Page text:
Time: They flower in June and July and the feed is ripe quickly after Government and Virtues Stinking arrach is useful as a remedy to help women pained and almost strangled with the mother by smelling to it but inwardly taken there is not a better remedy under the moon for that disease I would be large in commendation of this herb were I but eloquent. It is an herb under the dominion of Venus and under the sign Scorpio. The works of God are given freely to man; his medicines are common and cheap and easy to be found; the medicines of the college of physicians are dear and scarce to find. I commend this for an universal medicine for the womb and such a medicine as will easily safely and speedily cure any disease thereof as the fits of the mother dislocation or falling out thereof; it cools the womb being over heated and let me tell you this and I will tell you but the truth heat of the womb is one of the greatest causes of hard labour in child birth. It makes barren women fruitful; it cleanseth the womb if it be foul and strengthens it exceedingly; it provokes the terms if they be stopped and them if they flow immoderately you can desire no good to your womb but herb will effect it therefore if you love children if you love health if you ease keep a syrup always by you made of the juice of this herb and sugar or if it be to cieanse the womb aiid let such as be rich keep it for their poor neighbours and bestow it as freely as I bestow my studies upon them or else let look to answer for it another day when the Lord shall come to make inquisition blood.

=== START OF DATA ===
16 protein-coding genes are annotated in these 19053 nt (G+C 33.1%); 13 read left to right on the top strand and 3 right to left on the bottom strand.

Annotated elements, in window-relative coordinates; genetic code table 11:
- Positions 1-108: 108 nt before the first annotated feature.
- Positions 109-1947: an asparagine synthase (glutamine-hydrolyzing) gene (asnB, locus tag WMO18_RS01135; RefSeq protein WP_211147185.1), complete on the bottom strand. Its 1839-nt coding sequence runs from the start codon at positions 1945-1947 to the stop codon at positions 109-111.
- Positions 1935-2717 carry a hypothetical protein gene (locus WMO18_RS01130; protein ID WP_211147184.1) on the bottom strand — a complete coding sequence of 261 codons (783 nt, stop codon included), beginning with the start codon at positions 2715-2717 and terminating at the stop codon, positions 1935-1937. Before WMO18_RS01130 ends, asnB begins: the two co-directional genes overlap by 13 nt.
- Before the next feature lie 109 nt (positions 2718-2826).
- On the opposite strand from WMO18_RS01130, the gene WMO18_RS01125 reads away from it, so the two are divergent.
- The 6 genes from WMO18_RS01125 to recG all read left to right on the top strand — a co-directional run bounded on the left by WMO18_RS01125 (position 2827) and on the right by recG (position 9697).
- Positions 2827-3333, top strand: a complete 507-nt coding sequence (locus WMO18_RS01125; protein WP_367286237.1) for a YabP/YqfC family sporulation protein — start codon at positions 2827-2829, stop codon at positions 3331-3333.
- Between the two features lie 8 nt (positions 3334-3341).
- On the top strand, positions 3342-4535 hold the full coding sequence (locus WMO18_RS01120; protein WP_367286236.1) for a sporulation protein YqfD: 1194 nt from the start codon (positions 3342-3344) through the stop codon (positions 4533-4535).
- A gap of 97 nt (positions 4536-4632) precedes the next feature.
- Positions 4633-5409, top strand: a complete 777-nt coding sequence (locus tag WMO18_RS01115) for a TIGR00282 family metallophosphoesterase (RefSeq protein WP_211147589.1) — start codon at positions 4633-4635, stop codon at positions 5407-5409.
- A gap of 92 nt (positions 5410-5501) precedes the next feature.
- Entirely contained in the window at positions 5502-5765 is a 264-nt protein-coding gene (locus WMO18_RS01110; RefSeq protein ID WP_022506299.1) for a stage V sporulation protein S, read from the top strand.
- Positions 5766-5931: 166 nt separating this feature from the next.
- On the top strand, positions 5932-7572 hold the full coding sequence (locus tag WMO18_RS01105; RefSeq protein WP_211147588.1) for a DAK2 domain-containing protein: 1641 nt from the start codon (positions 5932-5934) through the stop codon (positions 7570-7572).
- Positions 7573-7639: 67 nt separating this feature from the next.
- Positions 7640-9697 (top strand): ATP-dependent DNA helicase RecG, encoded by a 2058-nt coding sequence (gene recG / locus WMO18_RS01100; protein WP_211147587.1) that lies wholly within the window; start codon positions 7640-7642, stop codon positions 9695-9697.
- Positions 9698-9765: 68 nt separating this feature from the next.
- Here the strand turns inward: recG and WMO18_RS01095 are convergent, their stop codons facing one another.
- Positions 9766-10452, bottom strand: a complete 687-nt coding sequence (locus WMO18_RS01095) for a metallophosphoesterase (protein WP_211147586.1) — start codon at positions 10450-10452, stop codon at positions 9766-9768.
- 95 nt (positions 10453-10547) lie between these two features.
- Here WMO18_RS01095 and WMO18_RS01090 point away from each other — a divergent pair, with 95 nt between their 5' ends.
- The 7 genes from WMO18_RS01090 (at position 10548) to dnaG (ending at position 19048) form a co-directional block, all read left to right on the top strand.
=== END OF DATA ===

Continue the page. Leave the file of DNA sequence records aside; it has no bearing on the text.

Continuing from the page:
William Joseph Simmoite - Medical Botany; or, Herbal Guide to Health (1848): ARRACH; Arrack, called more botanically orache or Atriplex Patula, under Venus in Scorpio consequently useful in all diseases affecting the abdomen. A small wild plant grows about farm yards and in waste grounds; the stalks a foot long but weak of a pale green. The whole plant is covered with a sort of moist dust in large particles and smells like bad fish. Make a syrup of a pint of its juice and two pounds of sugar; or the leaves may be made into conserve with three times their weight of sugar; it will keep two years. Used in either form in all hysteric complaints, it cures fits and promotes the menses and the necessary evacuations after delivery. There is a garden Arrach but its virtues are not of so much worth in the medical way.
Analysis: Culpeper emphasizes that there is a difference between "Garden Arrach" and "'Wild and Stinking' Arrach." He also refers to the latter as "Vulvaria," "Dog's Arrach," "Goat's Arrach" and "Stinking Motherwort." Culpeper explains his view that "'Wild and Stinking' Arrach" is responsible for "diseases" having to do with menstruation. Both Culpeper and Simmonite describe the plant as bearing an intolerable odor; according to Culpeper "like rotten fish, or something worse"; Smmonite makes a similar reference to "bad fish." The names "Dog's Arrach" and "Goat's Arrach" imply that the "wild" variety of Arrach is inferior to the "garden" variety.
Despite Simmonite's description of wild Arrach as smelling like "bad fish," he proceeds to explaint that the garden variety is "not of much work in the medical way," whereas the wild variety is "consequently useful in all diseases affecting the abdomen, [an herb that] cures fits and promotes the menses and the necessary evacuations after delivery."
References / more:
 Robinson, Mathew. Family Herbal: Comprising a Description and the Medical Virtues. 2009. Logo Press: New Dehli, India.
 Grieve, Maude. The Modern Herbal: the medicinal, culinary, cosmetic and economic properties, cultivation and folk-lore of herbs, grasses, fungi, shrubs, & trees with all their modern scientific uses: In Two Volumes - Vol. 1 (A-H). 1971. Courier Dover Publications: NY.
 Wikipedia. Trimethylamine. http://en.wikipedia.org/wiki/Trimethylamine.
Main article researched and created by Kelsey Wambold, © herbs-info.com 2013